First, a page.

PHNOM PENH — Cambodian Prince Norodom Ranariddh returned to politics Saturday with a vow to reinvigorate the flagging royalist movement, taking the helm of his former party which has re-adopted his name.
Two years after quitting politics, Prince Ranariddh, who was Cambodia's first elected prime minister in 1993 after years of civil war, was re-instated as president of the party he created during a meeting in the capital.
Party members also agreed to re-name the Nationalist Party the Norodom Ranariddh Party (NRP).
The 66-year-old son of former king Norodom Sihanouk said in a speech that he was returning to politics to re-unite royalists ahead of 2012 local elections and a 2013 general election.
"I have seen that the royalists are hopeless, separated, I want them to be one family," he said.
Ranariddh called for an alliance with fellow royalist party Funcinpec, with him as leader.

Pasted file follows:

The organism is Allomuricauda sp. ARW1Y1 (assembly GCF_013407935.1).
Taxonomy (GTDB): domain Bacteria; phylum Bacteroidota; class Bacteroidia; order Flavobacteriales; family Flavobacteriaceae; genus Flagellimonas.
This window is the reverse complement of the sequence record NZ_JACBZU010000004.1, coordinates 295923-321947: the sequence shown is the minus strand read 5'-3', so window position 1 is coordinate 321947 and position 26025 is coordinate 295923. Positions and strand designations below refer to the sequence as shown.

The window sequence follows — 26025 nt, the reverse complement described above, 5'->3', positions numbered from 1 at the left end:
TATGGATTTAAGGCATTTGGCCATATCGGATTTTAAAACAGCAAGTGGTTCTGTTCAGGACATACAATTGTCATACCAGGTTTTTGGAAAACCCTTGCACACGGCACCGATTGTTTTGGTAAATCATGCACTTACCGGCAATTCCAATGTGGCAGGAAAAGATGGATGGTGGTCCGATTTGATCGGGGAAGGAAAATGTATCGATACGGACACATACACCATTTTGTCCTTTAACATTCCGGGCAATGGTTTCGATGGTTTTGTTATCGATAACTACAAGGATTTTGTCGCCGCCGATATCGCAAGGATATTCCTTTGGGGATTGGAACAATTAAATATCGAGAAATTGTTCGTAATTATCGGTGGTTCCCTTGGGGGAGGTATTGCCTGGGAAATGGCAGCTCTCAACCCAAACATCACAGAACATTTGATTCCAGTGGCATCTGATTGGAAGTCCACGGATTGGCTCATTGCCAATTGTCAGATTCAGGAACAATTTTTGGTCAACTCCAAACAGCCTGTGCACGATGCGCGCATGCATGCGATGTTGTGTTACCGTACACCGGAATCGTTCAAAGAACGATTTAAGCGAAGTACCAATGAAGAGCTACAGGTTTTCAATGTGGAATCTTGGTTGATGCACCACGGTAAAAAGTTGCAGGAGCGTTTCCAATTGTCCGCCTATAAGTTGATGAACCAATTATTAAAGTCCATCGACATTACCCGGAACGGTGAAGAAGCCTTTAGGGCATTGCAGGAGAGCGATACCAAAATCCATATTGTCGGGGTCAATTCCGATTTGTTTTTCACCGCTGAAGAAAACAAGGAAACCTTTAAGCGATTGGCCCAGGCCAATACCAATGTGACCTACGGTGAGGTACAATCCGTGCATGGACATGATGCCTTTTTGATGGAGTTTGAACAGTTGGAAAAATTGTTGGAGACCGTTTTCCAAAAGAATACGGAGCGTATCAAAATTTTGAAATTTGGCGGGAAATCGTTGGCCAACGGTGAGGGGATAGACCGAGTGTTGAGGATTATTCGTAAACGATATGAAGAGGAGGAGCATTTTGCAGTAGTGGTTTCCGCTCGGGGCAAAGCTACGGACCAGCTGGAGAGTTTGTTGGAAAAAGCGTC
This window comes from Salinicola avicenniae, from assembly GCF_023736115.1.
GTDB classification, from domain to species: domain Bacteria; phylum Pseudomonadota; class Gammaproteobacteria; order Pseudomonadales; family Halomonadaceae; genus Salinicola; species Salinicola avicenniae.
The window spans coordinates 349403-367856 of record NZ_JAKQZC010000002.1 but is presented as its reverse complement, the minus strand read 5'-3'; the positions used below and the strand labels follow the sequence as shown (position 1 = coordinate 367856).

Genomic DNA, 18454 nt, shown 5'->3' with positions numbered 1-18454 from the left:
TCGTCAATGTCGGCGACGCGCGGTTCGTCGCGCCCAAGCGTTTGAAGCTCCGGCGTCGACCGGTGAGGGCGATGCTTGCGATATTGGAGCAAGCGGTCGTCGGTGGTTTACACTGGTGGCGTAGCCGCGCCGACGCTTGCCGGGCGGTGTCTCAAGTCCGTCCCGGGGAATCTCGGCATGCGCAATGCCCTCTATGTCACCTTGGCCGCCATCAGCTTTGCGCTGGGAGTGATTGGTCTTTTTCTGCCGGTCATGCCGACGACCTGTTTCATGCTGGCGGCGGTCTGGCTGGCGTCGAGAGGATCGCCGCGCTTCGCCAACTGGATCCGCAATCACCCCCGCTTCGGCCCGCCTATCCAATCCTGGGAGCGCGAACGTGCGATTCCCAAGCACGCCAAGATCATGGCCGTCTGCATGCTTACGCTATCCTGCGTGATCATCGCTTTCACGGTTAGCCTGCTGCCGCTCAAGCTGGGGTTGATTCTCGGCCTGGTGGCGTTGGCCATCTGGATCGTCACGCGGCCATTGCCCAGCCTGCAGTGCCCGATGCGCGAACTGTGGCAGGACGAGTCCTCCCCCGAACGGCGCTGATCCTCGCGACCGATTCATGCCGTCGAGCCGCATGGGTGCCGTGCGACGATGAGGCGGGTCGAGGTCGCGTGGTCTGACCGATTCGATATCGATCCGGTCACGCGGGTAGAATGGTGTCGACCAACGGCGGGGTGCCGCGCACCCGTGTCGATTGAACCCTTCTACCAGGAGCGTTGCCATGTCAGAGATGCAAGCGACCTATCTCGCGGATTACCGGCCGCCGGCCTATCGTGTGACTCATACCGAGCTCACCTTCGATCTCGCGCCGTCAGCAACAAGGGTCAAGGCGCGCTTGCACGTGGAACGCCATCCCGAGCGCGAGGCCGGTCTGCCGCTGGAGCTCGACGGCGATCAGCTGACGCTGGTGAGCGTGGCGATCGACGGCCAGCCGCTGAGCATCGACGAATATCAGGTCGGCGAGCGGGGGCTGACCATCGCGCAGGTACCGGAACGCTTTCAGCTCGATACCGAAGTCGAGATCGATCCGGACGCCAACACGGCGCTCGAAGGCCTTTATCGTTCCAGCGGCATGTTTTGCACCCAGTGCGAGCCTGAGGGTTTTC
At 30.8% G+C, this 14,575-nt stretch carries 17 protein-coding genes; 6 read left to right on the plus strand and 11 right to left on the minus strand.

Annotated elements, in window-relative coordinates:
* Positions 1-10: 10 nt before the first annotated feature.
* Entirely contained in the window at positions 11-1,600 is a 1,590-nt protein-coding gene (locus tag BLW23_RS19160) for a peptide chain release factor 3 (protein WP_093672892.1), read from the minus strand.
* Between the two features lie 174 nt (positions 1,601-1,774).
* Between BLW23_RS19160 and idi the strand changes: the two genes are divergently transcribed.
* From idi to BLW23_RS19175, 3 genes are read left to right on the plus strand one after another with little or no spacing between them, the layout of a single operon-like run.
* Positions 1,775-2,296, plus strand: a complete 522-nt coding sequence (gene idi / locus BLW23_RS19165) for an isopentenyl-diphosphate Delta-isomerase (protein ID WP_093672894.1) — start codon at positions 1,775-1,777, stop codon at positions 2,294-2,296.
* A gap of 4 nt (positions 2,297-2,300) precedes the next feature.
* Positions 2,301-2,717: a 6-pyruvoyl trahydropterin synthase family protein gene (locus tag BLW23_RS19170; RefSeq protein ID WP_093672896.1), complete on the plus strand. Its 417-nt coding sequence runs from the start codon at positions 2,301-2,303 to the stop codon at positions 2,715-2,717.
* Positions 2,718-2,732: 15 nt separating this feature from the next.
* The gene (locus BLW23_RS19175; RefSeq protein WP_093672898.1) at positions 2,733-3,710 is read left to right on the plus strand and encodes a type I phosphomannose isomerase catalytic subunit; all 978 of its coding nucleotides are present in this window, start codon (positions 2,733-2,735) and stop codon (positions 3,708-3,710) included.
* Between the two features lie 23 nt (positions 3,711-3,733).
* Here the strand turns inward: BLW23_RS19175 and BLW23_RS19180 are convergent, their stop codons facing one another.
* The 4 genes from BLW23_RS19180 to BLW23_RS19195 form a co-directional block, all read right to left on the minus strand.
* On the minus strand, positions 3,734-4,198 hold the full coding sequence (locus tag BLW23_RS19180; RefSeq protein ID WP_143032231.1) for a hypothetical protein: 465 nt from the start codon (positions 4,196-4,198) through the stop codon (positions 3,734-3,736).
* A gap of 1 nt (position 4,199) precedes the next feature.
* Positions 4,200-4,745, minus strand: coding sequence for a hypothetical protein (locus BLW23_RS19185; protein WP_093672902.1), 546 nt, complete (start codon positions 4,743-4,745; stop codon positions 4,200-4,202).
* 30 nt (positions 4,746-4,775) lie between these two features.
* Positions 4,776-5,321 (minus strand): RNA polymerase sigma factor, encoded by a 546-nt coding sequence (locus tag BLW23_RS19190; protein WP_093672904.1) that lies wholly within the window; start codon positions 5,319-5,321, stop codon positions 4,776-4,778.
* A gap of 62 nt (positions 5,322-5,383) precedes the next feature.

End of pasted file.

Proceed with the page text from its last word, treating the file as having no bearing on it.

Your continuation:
"The prince wants to create a new party called Funcinpec 81 before 2012," party spokesman Pen Sangha told AFP. "The ball is now in the court of Funcinpec."
Ranariddh has been off the political scene since late 2008, when he said he was quitting the opposition after receiving a royal pardon on fraud charges and returning from self-imposed exile in Malaysia.
The prince's political career had begun with great promise when he won Cambodia's UN-sponsored election in 1993 as head of the royalist Funcinpec party.
However, he was forced to accept Hun Sen as co-prime minister, who then staged a coup in 1997.
In following elections, Ranariddh's voter appeal diminished as he entered into coalition agreements with Hun Sen's ruling Cambodian People's Party.
In 2006, he was ejected from Funcinpec over fraud allegations involving the illegal sale of the party's headquarters. He formed the NRP shortly afterwards.
The prince was sentenced in absentia to 18 months in jail over the fraud charges the following year but was later pardoned.
The NRP won just two parliamentary seats in Cambodia's 2008 general election, as did Funcinpec. The NRP then changed its name to the Nationalist Party.
Both parties have in the past expressed an interest in merging to improve the royalist movement's flagging fortunes.
Hun Sen warned the prince earlier this week that if he was coming back to politics, he would not be able to stay on as an adviser to Cambodia's King Norodom Sihamoni, Ranariddh's half-brother.